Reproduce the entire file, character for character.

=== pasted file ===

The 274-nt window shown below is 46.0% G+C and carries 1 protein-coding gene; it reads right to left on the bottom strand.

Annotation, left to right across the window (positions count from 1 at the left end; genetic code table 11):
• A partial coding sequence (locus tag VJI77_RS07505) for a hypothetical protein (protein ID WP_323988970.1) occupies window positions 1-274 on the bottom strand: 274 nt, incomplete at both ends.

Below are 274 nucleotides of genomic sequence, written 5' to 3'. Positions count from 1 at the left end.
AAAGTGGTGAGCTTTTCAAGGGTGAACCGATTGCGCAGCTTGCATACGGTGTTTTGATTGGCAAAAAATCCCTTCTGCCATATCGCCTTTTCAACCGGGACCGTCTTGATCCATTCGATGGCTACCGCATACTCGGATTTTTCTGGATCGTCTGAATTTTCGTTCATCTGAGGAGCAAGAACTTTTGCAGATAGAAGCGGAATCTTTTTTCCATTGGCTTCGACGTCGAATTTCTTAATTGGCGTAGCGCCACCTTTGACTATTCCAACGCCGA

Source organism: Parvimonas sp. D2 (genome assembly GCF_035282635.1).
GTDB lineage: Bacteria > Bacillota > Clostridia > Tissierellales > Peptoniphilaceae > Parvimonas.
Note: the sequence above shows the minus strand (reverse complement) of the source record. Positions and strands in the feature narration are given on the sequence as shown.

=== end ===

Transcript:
The 274-nt window shown below is 46.0% G+C and carries 1 protein-coding gene; it reads right to left on the bottom strand.

Annotation, left to right across the window (positions count from 1 at the left end; genetic code table 11):
• A partial coding sequence (locus tag VJI77_RS07505) for a hypothetical protein (protein ID WP_323988970.1) occupies window positions 1-274 on the bottom strand: 274 nt, incomplete at both ends.

Below are 274 nucleotides of genomic sequence, written 5' to 3'. Positions count from 1 at the left end.
AAAGTGGTGAGCTTTTCAAGGGTGAACCGATTGCGCAGCTTGCATACGGTGTTTTGATTGGCAAAAAATCCCTTCTGCCATATCGCCTTTTCAACCGGGACCGTCTTGATCCATTCGATGGCTACCGCATACTCGGATTTTTCTGGATCGTCTGAATTTTCGTTCATCTGAGGAGCAAGAACTTTTGCAGATAGAAGCGGAATCTTTTTTCCATTGGCTTCGACGTCGAATTTCTTAATTGGCGTAGCGCCACCTTTGACTATTCCAACGCCGA

Source organism: Parvimonas sp. D2 (genome assembly GCF_035282635.1).
GTDB lineage: Bacteria > Bacillota > Clostridia > Tissierellales > Peptoniphilaceae > Parvimonas.
Note: the sequence above shows the minus strand (reverse complement) of the source record. Positions and strands in the feature narration are given on the sequence as shown.